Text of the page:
The first notion that comes to mind at the mention of ecommerce is often that of an individual making a purchase online for their own personal use. While this B2C approach has been very dominant over the years, the time has come for B2B brands to embrace the very same approach, and those who already have can attest to their growth and success resulting from this move. However, there are still businesses that are waiting to make the switch and add an ecommerce platform to their business model.
Whether you’re already a member of the ecommerce universe with your own B2B efforts, or you have yet to determine the best path forward, take into consideration the following trends that will shape the industry even further. Some of them have been relevant for years, while others are about to make their way to the very top, so you can take your pick depending on their relevance for your own niche and build your own ecommerce empire.
Transparency in pricing models
Much like any B2C brand knows that an unexpected shipping fee is likely to lead to an abandoned cart, a business owner looking to make a purchase will not show understanding for sudden price changes during their order. For example, wholesale fashion brands need to provide the precise price ranges along with any available discounts for their collections for their potential buyers to make an informed decision. This single change in approach can lead to a business partner to stick to you as their supplier instead of rushing to a competitor who offers these simple, but priceless perks.
Remember, even though it’s officially the B2B realm, it still requires that B2C touch of customer service and customer bonding in order to protect your partnerships. Customizable websites that pull data from your marketing databases allow for personalized web presentations for each of your website visitors – a trend present in the B2C arena, too. By showing you know who’s on your website, by applying their discounts or loyalty points for example, you show you value their purchase with no hidden fees attached.
Customer support to qualify leads
Certain industries take time to adjust to the world of online shopping, and no matter how hard they try, there is still a need for human interaction in certain instances. Supplying your business with cutting-edge tech and equipment requires patience, and cannot be conducted like your ordinary Amazon shopping spree on a whim, simply because you’re in the mood for a new Kindle book. When there are thousands of dollars at stake, businesses like to be treated with care.
In order to ensure assistance and guidance throughout the entire customer journey, implementing stellar customer service strategies can be the best way to simplify the process. For example, if a business owner needs some clarifications in terms of oilfield equipment zone usage and its maintenance depending on that very same zone of use, they will likely want to talk to a living entity rather than rely on a brief description on your website. So, instead of making an uninformed purchase for such a sensitive industry, you can allow them access to an agent via email who will give them all the information they need to complete the purchase.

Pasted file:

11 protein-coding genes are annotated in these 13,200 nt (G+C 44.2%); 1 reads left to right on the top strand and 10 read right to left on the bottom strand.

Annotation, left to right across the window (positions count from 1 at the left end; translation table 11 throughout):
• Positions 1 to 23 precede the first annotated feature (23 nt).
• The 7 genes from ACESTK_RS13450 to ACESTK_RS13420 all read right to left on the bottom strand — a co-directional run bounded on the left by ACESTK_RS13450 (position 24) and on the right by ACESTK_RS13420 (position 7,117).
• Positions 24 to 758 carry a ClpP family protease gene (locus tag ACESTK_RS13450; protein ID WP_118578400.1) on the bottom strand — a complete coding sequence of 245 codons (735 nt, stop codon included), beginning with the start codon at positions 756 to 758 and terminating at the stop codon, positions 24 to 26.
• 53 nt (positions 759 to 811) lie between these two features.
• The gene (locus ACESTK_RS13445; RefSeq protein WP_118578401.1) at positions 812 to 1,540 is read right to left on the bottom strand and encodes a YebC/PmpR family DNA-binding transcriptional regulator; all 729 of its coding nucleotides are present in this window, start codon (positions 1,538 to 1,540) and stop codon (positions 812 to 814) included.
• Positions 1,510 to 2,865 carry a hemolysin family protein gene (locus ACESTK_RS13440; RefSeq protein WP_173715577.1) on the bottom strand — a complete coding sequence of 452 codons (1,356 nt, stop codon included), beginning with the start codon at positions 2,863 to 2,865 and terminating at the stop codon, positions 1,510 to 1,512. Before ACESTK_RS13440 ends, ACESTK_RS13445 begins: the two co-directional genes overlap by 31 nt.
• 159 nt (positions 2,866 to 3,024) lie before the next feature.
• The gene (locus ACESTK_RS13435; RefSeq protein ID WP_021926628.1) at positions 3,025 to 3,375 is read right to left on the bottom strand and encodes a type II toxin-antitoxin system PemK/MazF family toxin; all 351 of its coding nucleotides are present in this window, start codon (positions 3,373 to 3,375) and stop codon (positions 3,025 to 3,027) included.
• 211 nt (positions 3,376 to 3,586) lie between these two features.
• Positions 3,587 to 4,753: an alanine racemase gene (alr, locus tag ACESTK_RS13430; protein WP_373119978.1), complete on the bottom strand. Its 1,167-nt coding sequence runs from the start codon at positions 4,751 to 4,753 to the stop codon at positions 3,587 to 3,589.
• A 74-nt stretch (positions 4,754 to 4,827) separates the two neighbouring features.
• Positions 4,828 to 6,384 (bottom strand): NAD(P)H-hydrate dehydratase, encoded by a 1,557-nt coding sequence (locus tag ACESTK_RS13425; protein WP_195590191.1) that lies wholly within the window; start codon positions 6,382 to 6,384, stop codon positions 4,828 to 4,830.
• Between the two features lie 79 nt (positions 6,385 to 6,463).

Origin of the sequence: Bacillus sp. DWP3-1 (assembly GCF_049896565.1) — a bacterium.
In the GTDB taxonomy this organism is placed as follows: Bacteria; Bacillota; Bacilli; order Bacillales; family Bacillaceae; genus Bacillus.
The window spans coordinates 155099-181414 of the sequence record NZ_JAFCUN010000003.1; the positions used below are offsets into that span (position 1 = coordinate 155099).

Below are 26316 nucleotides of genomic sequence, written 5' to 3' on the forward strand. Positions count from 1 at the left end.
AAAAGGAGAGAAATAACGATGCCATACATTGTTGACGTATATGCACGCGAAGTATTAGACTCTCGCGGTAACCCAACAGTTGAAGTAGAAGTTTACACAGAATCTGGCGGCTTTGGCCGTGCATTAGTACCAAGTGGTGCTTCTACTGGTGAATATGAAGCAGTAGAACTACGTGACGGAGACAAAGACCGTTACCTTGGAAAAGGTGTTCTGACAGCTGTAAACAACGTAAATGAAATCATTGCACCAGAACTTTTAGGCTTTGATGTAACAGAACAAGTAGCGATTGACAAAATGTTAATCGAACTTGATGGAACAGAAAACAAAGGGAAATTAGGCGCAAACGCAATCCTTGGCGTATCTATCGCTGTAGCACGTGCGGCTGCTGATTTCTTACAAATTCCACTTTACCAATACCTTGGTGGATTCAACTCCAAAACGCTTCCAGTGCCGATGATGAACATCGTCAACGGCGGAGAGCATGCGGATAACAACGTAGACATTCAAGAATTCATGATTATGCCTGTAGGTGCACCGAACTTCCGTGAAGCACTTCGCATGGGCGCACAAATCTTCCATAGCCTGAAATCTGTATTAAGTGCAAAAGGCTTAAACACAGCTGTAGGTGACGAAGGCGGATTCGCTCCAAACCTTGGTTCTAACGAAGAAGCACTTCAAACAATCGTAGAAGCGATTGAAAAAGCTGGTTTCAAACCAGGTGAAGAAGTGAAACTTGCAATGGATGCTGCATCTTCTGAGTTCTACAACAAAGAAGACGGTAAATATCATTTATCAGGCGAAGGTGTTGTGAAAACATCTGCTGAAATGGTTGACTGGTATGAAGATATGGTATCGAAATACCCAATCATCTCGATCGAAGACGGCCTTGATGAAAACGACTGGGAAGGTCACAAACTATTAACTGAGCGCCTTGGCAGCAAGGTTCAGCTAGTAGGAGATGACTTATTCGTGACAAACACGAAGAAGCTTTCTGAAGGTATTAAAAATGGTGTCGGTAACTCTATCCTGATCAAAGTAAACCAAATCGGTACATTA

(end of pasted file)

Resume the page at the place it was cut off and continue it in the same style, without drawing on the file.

Mobile is a must
When you think B2B, you most likely still envision a more versed business veteran, whereas the modern image is more akin to a young, casually-dressed entrepreneur under the age of 35 – a Millennial. Chances are that you will be in business with younger generations more as time passes by, which means that you will need to accommodate their own shopping preferences, and they are not very different from their B2C ones. In essence, they like to be able to browse, shop, and communicate on the go.
With the rise of the millennial business ownership, in addition to the existing and powerful Baby Boomer business ranks, you need to enable B2B shopping via mobile devices. Since almost 60% of all online searches are conducted via mobile, it makes sense that not only Google, but B2B brands put a greater emphasis on their mobile presence.
Social selling is a matter of bonding
Although the vast majority of B2B purchases still happen based on word-of-mouth and personal recommendations, social networks represent a pool of opportunities for businesses of all shapes and sizes. Yes, that means that not only your catering company, but also your oilfield machinery supplier can use these channels to get more personal with their customers and build a stronger reputation online.
The key mistake most B2B owners still tend to make is sticking to ads on these channels. As worthy and profitable as they may be, they represent merely a fraction of what you can do, especially in terms of long-term loyalty. Use social channels to get more up-close and personal with your buyers, share valuable content, and to use it as a valid customer service portal when needed.
The B2B world is on the rise, and its ecommerce potential follows suit. Make sure to keep an eye on these and other emerging trends in this realm, and you will help your B2B brand stand out and protect its hard-earned reputation as well as relationships for a stronger, more affluent future.